Replacing The Jews in Early Christian Theology

by Ray Pritz

“God gave them the Oral Law, that by this they might be distinguished from the other nations. Hence it was not given in writing, or else the other nations [or Ishmaelites] would falsify it — as they did with the written Torah — and say that they are Israel” (Midrash Numbers XVI 10 [on 7.72]). While the midrash from which this statement comes may date from as late as the 12th century, the situation it describes is the second century ad. Most would agree today that the proscription against writing down the oral traditions remained in effect until about the middle of the third century. This midrash seems to look wistfully back to the time before the oral law had been recorded, before the claim that “we are Israel” was commonly heard in debate with Christian opponents.

There is nothing new about replacement theology. It was well developed before the end of the second century. Of course, those who subscribe to the tenets of replacement theology (and there are many, although few would actually answer yes if asked “Are you a replacement theologian?”) must say that the teaching goes back to the New Testament itself. The purpose of this paper is to see how the subject was presented in about the first hundred years after the completion of the New Testament.

The Process of Replacement

In a study of early church use of Abraham in its arguments against Judaism, Jeffrey Siker defined four stages or generations in the development of the idea that the Church had replaced the Jews:

  • Generation One (ad 30-60): Paul argues that the gentiles are included but the Jews are not excluded.
  • Generation Two (ad 60-90): Matthew, Hebrews and Luke-Acts still argue for the inclusion of gentiles but begin to address the question of Jewish exclusion.
  • Generation Three (ad 90-120): John, Ignatius, and Barnabas assume gentile inclusion but now argue more strongly for Jewish exclusion.
  • Generation Four (ad 120-150): Several works, culminating with Justin Martyr, do not even treat gentile inclusion as an issue and assume Jewish exclusion in their arguments.

While the present author cannot fully agree with Siker’s conclusions regarding some New Testament writings (particularly the Gospel of John), his observation of the progression from gentile inclusion to Jewish exclusion in such a relatively short time provides a convenient starting point for our overview.

Apostolic Fathers

While the writings usually grouped under this heading are not all earlier than other post-New Testament writings, they reflect an early stage in the development of Christian thought after the New Testament. It is not surprising, then, to find that there is very little in them which claims that God has rejected the Jewish people or replaced them with the Church. The Didache and Polycarp, indeed, contain nothing directly relating to the subject. The Shepherd of Hermas approaches what might be called a theology of precedence when he has a vision of the Church as an old lady who “was created the first of all things, and for her sake the world was established.” However, Hermas makes no mention of either Israel or Jews nor indeed of any Old Testament character. With his heavy emphasis on the Church, any inchoate doctrine of replacement would have found a natural place here.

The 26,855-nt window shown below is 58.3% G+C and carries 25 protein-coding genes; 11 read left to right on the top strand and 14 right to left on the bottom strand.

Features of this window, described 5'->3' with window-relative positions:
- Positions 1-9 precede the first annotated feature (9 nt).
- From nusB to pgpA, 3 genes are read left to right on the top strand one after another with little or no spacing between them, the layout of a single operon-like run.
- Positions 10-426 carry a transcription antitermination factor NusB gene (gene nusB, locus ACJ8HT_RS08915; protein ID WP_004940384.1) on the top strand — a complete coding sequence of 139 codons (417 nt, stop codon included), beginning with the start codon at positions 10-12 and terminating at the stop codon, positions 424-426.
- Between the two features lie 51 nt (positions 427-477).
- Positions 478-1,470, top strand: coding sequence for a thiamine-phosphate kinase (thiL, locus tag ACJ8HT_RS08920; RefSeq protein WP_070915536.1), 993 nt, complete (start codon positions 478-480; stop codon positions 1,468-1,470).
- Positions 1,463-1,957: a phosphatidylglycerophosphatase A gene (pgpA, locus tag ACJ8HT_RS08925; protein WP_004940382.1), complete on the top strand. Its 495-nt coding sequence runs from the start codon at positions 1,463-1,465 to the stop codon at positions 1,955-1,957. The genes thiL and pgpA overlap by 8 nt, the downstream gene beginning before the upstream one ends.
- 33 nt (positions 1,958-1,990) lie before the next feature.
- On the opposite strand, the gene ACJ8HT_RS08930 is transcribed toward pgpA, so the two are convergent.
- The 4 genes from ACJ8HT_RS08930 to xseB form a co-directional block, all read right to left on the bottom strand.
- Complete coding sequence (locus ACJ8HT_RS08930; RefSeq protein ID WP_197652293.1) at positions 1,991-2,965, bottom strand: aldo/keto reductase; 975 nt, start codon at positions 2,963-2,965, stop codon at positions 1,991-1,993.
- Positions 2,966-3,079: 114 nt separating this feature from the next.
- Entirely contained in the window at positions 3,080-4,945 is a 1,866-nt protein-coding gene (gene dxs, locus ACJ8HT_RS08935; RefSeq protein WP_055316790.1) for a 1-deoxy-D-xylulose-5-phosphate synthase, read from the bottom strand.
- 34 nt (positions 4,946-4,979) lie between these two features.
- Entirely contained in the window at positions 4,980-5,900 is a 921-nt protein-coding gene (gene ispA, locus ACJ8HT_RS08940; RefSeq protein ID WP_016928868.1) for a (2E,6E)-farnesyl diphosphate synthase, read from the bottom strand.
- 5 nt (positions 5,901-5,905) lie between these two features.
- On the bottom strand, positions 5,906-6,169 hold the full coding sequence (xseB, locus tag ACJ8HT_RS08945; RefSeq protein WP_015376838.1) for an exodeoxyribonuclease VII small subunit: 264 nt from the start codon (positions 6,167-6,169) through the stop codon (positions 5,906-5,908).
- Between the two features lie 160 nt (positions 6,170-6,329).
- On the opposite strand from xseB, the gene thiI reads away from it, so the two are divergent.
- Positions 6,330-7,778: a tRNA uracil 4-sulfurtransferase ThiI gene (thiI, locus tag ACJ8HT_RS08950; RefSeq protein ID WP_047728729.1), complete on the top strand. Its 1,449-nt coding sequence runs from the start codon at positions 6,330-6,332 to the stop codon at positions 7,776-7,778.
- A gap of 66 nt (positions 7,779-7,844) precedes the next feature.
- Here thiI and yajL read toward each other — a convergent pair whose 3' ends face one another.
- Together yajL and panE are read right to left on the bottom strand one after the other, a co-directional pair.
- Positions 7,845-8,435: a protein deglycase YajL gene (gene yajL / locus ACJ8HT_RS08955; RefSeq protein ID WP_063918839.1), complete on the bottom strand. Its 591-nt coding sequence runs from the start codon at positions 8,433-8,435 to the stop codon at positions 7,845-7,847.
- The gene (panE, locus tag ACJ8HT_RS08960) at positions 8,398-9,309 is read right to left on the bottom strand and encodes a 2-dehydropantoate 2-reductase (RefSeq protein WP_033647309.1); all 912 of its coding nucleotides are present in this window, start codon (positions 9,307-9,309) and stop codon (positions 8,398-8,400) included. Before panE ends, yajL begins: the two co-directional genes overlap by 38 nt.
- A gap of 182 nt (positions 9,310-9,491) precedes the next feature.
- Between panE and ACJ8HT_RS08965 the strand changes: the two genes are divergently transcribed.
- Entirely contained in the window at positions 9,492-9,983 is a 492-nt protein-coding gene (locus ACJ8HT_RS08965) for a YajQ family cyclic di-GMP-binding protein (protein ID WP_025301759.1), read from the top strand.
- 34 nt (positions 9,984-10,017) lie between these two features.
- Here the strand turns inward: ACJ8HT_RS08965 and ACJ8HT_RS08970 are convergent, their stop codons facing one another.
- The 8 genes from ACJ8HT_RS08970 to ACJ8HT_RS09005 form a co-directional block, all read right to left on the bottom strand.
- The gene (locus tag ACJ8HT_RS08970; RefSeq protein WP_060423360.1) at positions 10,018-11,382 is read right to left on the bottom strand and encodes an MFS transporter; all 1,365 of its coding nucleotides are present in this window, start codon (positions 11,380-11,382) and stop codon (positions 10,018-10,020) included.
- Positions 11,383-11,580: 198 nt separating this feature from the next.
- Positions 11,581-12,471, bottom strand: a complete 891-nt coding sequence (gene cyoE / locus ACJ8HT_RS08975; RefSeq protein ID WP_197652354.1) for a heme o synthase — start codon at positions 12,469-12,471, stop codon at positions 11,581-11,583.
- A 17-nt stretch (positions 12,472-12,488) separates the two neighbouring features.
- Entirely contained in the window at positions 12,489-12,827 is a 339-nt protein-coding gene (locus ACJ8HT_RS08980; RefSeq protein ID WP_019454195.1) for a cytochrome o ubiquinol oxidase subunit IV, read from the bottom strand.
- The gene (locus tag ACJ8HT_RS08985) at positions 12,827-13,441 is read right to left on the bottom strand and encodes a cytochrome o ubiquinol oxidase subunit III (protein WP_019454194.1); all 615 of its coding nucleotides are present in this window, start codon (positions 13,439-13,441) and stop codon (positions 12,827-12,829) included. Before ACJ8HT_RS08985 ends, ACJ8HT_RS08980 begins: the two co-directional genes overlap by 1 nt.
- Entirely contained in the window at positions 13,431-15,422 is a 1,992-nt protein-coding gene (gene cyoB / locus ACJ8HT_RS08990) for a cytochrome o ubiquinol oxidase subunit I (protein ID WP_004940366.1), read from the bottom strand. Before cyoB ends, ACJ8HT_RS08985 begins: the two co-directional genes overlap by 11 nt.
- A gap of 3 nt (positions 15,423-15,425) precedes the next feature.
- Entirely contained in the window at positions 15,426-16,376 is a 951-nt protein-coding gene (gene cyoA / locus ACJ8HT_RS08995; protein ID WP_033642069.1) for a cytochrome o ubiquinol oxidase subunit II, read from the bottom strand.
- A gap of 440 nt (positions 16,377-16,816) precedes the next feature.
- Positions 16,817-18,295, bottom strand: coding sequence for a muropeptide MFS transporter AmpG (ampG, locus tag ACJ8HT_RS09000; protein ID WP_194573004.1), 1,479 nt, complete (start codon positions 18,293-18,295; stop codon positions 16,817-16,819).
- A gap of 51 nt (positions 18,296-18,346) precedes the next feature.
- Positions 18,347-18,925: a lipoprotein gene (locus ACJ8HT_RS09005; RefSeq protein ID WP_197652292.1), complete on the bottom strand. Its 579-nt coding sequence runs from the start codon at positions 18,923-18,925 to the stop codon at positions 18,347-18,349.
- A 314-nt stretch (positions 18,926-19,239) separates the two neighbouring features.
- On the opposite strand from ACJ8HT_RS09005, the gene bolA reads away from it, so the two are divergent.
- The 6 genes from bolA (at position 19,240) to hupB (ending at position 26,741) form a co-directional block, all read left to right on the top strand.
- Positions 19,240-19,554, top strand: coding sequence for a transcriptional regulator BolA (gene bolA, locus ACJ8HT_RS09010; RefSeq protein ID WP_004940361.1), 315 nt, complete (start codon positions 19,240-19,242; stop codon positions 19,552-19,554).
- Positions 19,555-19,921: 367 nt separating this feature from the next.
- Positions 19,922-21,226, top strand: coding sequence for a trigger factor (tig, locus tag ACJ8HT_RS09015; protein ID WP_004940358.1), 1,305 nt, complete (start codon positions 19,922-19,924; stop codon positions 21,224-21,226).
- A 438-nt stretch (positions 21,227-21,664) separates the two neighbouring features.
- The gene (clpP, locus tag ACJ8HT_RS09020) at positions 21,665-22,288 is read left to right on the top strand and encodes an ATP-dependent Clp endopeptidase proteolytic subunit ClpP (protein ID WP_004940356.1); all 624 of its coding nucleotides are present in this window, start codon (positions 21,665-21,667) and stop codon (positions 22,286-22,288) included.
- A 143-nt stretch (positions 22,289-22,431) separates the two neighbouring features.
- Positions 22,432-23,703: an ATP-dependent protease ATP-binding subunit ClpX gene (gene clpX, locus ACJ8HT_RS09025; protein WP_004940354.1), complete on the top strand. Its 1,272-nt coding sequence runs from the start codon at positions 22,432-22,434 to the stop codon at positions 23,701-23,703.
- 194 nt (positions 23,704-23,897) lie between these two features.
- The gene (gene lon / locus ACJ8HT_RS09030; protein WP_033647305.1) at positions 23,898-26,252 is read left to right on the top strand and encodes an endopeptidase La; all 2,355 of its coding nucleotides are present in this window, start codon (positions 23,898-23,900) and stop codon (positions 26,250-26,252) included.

1 Clement

As one reads 1 Clement looking for hints of replacement theology, there is a feeling of innocence and continuity, like the subject has not really come up. Clement refers to “our fathers” (60:4; cf 30:2) and quotes Deuteronomy 3:8-9 (“The Lord’s portion is his people; Jacob is the allotment of his inheritance.”) as if it refers to the Church. But there is no vitriol, no attack, nothing in fact that could not have been written by a rabbinic Jew. God has simply expanded his program: “All the generations from Adam until this day have passed away; but those who were perfected in love by the grace of God have a place among the pious” (50:3).


Writing to the church at Philadelphia in the first decade of the second century, the bishop of Antioch issued this warning: “If anyone interpret Judaism to you, do not listen to him; for it is better to hear Christianity from the circumcised than Judaism from the uncircumcised. But both of them, unless they speak of Jesus Christ, are to me tombstones and sepulchers” (Phil. 6:1). While this does not speak of a new relationship between Judaism and Christianity, it is interesting to note that Ignatius attacks the Jewish religion while not rejecting the institution of circumcision. However, his position is more clearly refined in his famous statement to the Magnesians (10:2-3): “Put aside the evil leaven, which has grown old and sour, and turn to the new leaven, which is Jesus Christ … it is monstrous to talk of Jesus Christ and to practice Judaism. For Christianity did not base its faith on Judaism, but Judaism on Christianity.”